Friday, 8 July 2011


I never thought I’d see myself writing this, but the decision to close the ‘News of the World’ is truly terrible.

Don’t get me wrong, I have no liking for the NoW, which has clearly engaged in some disreputable and disgusting activity. But for it to disappear from the landscape is a bit like a rapist and murderer being caught red-handed and then fleeing the country before he comes to trial. No, actually it’s worse than that.

One of the major paradoxes about British society is people’s unwillingness to see just how much power they have over newspapers. If enough people don’t buy them, the newspapers don’t sell and can’t function. We understand our power when it comes to certain consumer boycotts but can’t bring ourselves as a society (I personally don’t buy ‘tabloid’ newspapers) to boycott newspapers.

When Princess Diana was killed in Paris in 1997, the initial reaction was that the paparazzi had hounded her to her death. After a couple of weeks it became clear that this was a somewhat simplistic interpretation of events, yet for the first week or so, that was the perceived wisdom.

So did sales of the newspapers that paid for the paparazzi’s pictures go down? No – they actually went up! We moaned about the malign influence of those beasts in the press, yet we kept feeding them.

One of the most distasteful aspects of the NoW hacking scandal is that it only blew up this week. This issue has been going on for several months, but somehow the victims never registered strongly enough with us for it to become a major story. It’s like we accept that a Premiership footballer or a publicity agent or an actress can have their phones hacked, but once the parents of a murdered schoolgirl or 7/7 victims or soldiers killed in Afghanistan have theirs hacked, then it becomes a scandal, one that brings down a 168-year-old newspaper.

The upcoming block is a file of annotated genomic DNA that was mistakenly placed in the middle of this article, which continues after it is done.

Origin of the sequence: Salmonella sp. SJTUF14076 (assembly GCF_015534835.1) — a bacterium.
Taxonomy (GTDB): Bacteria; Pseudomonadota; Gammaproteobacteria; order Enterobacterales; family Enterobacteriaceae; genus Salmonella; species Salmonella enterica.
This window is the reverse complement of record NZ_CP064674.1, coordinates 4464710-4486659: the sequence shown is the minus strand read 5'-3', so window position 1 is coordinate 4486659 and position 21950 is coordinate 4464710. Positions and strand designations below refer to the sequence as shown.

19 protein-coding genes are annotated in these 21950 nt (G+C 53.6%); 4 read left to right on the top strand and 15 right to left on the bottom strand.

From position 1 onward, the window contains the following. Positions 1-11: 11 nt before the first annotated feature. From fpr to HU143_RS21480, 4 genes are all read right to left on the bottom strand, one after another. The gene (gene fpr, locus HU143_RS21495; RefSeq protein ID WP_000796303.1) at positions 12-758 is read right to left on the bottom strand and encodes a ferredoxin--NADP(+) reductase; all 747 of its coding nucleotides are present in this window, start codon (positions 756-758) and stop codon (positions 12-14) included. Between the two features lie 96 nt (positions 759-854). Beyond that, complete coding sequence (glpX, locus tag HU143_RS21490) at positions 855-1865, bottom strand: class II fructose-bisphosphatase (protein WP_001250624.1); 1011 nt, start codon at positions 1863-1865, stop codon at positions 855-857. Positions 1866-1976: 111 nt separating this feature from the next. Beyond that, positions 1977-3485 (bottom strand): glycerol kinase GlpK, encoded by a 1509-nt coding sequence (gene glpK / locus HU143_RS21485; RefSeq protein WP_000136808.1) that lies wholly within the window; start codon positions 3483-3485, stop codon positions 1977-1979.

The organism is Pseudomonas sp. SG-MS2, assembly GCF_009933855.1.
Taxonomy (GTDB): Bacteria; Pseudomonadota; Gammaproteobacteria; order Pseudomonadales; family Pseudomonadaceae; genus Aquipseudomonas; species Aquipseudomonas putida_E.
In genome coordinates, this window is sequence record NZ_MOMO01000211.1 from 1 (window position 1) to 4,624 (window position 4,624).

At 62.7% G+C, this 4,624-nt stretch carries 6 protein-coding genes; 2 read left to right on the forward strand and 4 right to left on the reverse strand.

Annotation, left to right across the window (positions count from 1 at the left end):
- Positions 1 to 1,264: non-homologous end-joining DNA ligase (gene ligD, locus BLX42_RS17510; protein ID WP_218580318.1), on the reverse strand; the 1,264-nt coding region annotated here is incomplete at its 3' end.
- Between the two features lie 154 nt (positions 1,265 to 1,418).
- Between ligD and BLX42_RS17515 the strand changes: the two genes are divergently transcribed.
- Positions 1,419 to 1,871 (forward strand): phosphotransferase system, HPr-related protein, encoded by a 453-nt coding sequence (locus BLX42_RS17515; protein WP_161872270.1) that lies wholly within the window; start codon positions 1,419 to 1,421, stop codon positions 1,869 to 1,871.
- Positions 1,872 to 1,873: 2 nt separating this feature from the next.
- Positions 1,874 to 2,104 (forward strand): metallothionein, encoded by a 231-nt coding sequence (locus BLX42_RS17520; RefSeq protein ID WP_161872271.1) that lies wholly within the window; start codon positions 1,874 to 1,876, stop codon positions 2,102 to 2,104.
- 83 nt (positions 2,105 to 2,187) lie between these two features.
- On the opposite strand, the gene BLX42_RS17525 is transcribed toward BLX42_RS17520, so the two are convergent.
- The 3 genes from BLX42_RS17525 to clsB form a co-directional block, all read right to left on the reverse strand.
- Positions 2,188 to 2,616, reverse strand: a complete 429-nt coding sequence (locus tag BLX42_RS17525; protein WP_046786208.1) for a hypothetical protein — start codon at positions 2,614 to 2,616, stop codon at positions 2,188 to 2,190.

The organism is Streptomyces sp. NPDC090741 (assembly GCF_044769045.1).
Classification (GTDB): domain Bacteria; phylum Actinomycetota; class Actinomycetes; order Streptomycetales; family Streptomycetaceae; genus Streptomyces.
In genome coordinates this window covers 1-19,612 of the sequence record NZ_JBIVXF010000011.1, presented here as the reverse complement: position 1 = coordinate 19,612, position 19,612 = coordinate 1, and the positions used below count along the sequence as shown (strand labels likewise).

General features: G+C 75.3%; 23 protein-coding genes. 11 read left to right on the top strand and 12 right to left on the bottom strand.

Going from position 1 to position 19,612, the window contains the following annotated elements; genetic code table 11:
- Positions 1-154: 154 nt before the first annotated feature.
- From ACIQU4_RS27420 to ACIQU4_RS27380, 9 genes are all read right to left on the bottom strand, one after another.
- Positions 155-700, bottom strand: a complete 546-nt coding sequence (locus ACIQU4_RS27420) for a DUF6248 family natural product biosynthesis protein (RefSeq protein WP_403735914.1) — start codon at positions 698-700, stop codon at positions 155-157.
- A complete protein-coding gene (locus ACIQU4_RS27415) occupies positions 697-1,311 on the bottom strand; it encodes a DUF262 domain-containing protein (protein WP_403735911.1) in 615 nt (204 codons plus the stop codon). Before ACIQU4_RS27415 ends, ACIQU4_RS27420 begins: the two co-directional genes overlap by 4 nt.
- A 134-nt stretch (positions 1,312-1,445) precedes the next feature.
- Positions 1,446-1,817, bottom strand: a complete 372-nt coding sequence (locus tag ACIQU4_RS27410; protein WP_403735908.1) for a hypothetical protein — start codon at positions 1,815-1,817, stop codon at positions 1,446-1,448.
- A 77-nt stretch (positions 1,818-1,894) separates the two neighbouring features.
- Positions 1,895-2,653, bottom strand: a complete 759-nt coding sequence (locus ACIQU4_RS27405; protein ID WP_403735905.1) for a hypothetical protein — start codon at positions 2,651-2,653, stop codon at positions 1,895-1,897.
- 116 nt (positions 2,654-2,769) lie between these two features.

Well, no. Apart from police activity when there is good reason to suspect criminal activity, phone hacking is both illegal and morally wrong, whether it’s a disreputable celebrity or parasitic sportsman whose phone is hacked, or the grieving parents in an awful human tragedy. The NoW scandal was every bit as bad six months ago as it was this past week.

So why has it taken this long to come to crisis? Simple – because people still want to pay a few pence for the news that comes out of phone hacking. The NoW’s sales should have been falling all year, as people refuse to fund the tactics used by the paper to get its stories. But sales have been remarkably solid.

The reason the NoW’s demise is truly terrible is that I suspect this week would have been the first time there would have been something of a consumer boycott. It would have given the whole country a chance to see readers refusing to buy a specific newspaper, and that would perhaps have set a precedent that could be followed.

Whether that was in the back of Rupert and James Murdoch’s mind when they took the decision to close the NoW I have no idea. There are so many elements to this fast-moving story that it’s impossible to keep up. But it’s clear that if a new Sunday emerges from the Murdoch stable to replace the NoW, it will be much harder to associate it with the practices of the departed predecessor.

Nonetheless, in a world where we feel so powerless, this week’s events serve to show that we as a broad mass of the population could have nipped the phone hacking scandal in the bud, simply by refusing to buy papers whose methods of finding stories are clearly below the belt.